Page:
Alicia Puglionesi

The First Cloud (1888) by William Quiller Orchardson. Courtesy the Tate Gallery/Wikipedia

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Love and friendship
Forgive and be free

Hurts – your own or those done to you – keep you stuck. Forgiveness therapy can help you gain perspective and move on

Nathaniel Wade

Illustration by Richard Wilkinson

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Evolution
Catastrophes and calms

Evolution is extraordinarily creative in the wake of a cataclysm. How does life keep steadily ticking over in between?

Renée A Duckworth

Pope Benedict XVI, despite rumours, did not wear Prada. ‘The pope, in summary, does not wear Prada, but Christ,’ said the official Vatican newspaper in 2008. Papal footwear has traditionally been red and is regarded as the colour of martyrdom. Photo by Giampiero Sposito/Reuters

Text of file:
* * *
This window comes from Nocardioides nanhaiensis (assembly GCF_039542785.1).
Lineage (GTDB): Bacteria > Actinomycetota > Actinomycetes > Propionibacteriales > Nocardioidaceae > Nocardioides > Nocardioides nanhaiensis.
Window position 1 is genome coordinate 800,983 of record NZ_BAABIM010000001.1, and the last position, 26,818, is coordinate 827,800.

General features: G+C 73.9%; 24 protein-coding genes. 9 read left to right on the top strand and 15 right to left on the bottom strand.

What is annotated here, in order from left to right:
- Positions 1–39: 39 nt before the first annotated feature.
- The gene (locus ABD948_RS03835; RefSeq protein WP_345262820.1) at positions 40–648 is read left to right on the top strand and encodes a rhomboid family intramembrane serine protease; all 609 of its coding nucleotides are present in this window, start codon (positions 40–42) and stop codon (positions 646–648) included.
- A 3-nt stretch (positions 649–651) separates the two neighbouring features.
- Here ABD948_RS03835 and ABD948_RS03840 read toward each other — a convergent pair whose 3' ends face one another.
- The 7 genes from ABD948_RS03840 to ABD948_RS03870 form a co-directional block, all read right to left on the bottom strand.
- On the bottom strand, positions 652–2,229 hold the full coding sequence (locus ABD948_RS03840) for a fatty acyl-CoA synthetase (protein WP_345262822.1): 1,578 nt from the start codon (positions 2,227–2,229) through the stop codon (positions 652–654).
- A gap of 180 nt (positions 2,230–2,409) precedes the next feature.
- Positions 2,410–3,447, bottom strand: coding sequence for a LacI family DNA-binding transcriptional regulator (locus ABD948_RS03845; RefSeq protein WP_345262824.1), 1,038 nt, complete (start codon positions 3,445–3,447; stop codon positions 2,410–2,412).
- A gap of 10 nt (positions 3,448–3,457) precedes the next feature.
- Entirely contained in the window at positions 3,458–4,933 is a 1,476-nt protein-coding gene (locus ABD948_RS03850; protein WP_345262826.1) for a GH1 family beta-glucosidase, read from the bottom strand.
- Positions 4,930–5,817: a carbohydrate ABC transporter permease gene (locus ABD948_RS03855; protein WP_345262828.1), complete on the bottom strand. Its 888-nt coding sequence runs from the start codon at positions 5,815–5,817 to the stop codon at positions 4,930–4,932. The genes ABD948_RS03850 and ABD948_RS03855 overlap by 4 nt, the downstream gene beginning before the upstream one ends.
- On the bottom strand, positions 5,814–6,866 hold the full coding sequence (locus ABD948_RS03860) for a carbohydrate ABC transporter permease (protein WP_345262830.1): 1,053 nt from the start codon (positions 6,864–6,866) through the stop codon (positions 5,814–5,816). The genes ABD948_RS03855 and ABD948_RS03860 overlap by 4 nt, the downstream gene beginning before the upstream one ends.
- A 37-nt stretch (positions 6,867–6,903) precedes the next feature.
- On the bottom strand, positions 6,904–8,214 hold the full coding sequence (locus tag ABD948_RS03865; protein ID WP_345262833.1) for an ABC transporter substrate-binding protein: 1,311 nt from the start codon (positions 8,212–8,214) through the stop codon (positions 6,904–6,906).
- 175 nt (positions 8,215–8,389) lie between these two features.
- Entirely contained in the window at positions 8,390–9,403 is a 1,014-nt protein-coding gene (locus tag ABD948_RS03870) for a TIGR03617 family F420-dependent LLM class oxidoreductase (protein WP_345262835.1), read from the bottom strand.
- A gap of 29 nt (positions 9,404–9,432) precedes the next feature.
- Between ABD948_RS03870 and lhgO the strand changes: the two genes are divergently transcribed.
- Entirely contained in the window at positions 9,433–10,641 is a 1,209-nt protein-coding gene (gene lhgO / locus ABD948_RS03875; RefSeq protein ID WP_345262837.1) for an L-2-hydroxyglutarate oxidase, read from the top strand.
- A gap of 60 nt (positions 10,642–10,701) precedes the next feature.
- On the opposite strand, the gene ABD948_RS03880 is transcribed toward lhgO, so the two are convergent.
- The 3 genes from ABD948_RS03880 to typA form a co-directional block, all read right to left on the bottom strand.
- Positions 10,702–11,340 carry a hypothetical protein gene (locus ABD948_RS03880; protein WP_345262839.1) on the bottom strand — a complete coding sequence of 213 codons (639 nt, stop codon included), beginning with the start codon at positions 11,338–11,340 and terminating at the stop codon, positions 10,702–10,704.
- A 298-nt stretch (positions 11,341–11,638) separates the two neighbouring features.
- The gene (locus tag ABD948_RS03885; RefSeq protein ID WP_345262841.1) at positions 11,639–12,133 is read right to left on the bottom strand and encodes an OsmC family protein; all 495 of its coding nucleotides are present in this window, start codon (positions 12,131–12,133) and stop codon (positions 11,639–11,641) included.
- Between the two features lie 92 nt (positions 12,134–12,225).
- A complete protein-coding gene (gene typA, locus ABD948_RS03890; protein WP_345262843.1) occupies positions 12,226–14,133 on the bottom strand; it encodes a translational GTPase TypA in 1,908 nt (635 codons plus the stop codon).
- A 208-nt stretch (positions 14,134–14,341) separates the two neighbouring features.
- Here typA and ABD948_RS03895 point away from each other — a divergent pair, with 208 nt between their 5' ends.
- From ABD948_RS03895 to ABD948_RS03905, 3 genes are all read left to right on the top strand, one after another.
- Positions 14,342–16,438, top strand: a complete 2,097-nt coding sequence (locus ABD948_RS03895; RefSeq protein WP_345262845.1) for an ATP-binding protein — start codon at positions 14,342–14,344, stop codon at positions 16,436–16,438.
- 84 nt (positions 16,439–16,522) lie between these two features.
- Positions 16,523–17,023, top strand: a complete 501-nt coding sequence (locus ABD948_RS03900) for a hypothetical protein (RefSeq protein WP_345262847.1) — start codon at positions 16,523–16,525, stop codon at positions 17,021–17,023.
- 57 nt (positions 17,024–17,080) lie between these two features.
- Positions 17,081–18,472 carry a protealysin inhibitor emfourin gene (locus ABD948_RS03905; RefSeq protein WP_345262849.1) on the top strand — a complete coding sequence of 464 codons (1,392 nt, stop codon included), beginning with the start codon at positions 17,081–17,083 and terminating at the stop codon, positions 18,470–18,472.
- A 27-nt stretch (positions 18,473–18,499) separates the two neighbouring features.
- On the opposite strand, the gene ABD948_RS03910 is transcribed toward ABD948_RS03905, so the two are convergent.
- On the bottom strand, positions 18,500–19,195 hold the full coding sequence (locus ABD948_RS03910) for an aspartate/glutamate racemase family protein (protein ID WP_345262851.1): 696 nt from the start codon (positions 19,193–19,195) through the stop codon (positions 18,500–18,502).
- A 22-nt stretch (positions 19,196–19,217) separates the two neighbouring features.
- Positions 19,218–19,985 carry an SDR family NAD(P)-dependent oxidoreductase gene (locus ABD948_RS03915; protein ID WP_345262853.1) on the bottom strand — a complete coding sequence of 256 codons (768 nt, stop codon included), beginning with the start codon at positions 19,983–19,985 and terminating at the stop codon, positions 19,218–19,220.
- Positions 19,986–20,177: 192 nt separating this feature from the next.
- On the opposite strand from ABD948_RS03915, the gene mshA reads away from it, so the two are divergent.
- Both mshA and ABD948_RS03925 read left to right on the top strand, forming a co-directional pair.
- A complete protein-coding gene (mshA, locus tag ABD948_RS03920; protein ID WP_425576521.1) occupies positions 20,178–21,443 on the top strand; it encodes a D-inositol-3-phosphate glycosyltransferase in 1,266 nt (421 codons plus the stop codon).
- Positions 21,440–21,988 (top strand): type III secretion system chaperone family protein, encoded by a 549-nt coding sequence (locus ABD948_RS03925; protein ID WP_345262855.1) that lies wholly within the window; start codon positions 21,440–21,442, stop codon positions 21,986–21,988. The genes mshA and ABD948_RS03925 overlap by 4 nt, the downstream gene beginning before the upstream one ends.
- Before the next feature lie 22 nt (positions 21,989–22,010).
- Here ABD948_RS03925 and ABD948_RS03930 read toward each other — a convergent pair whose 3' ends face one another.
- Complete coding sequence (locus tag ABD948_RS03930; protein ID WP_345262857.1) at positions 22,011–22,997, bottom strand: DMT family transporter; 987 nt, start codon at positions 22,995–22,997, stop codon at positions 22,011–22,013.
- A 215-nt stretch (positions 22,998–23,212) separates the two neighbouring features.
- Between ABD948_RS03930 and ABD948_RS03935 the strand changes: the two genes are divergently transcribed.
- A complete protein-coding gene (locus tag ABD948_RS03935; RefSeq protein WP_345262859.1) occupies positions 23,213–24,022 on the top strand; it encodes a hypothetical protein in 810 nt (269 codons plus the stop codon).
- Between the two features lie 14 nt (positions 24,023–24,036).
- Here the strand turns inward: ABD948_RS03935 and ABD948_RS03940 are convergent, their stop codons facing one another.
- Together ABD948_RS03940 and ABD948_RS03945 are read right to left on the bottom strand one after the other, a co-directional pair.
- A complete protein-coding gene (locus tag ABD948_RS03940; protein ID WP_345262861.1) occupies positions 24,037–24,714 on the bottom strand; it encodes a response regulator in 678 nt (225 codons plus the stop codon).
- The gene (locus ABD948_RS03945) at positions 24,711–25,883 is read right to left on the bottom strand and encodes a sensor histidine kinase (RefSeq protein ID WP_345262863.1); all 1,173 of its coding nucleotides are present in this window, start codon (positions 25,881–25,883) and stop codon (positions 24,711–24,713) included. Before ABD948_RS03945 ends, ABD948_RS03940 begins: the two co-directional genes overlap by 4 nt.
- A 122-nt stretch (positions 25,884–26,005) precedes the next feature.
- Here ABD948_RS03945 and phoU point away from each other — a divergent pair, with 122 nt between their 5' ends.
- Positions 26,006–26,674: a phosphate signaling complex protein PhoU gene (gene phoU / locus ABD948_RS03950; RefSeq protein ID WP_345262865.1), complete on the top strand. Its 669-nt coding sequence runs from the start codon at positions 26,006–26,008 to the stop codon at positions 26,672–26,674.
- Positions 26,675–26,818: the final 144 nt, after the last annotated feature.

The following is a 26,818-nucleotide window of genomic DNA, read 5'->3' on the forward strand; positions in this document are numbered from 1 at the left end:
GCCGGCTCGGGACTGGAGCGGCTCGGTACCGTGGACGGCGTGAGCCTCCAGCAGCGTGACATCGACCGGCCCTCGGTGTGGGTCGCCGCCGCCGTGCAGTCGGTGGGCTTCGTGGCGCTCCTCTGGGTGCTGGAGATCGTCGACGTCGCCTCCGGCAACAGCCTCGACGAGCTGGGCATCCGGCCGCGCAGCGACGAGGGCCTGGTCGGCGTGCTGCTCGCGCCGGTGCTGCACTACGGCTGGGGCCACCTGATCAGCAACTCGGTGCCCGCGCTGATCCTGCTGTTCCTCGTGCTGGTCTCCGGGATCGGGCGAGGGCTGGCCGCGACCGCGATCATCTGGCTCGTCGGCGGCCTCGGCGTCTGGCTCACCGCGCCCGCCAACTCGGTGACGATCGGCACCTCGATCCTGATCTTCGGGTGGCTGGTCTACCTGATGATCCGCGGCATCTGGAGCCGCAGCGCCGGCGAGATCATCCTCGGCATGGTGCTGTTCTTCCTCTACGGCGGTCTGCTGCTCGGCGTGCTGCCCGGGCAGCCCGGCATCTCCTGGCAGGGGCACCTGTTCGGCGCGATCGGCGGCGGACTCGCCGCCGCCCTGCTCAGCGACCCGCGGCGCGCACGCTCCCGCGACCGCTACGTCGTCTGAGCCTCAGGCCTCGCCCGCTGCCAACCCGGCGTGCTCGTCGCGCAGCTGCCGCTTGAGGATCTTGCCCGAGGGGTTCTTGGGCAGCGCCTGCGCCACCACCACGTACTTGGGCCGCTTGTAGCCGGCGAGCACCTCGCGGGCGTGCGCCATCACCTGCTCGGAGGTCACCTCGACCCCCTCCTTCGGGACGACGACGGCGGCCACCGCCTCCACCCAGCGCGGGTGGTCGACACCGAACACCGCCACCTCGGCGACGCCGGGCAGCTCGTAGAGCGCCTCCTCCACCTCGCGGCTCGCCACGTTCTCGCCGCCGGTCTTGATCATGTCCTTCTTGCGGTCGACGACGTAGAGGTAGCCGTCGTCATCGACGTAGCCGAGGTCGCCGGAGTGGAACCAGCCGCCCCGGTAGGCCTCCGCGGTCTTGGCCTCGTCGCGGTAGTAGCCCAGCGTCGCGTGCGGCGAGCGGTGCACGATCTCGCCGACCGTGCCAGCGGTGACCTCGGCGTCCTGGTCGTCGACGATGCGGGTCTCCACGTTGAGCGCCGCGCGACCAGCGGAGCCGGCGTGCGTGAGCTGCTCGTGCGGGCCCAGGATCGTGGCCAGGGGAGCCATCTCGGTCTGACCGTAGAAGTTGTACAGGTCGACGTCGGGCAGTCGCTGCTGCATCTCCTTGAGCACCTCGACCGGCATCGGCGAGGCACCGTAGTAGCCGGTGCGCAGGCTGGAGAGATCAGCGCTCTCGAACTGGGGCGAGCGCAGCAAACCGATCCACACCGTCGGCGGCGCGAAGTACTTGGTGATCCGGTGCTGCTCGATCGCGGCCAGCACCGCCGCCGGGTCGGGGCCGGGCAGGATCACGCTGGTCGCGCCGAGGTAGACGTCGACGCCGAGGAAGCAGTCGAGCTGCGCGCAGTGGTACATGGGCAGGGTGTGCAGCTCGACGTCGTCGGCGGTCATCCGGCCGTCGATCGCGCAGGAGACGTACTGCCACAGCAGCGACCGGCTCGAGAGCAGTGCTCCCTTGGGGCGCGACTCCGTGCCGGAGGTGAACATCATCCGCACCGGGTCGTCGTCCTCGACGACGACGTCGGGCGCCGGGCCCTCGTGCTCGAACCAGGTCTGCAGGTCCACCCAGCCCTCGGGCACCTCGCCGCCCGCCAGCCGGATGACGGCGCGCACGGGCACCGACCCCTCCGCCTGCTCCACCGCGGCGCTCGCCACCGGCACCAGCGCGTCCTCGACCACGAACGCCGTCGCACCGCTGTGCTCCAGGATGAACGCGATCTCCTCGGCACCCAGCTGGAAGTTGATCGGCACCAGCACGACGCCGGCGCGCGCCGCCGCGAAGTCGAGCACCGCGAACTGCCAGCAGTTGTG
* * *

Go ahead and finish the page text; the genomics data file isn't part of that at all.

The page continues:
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Design and fashion
What do shoes do?

Partly of the earth, partly of our body, the shoe sits on the edge of an ontological threshold. Where can it transport us?

Randy Laist

Detail from a manuscript painting from a set of annals written in Nahuatl called the Historia Tolteca-Chichimeca (1545-1565) from Mexico. Courtesy the Bibliothèque Nationale de France, Paris

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Global history
How Aztecs told history

For the warriors and wanderers who became the Aztec people, truth was not singular and history was braided from many voices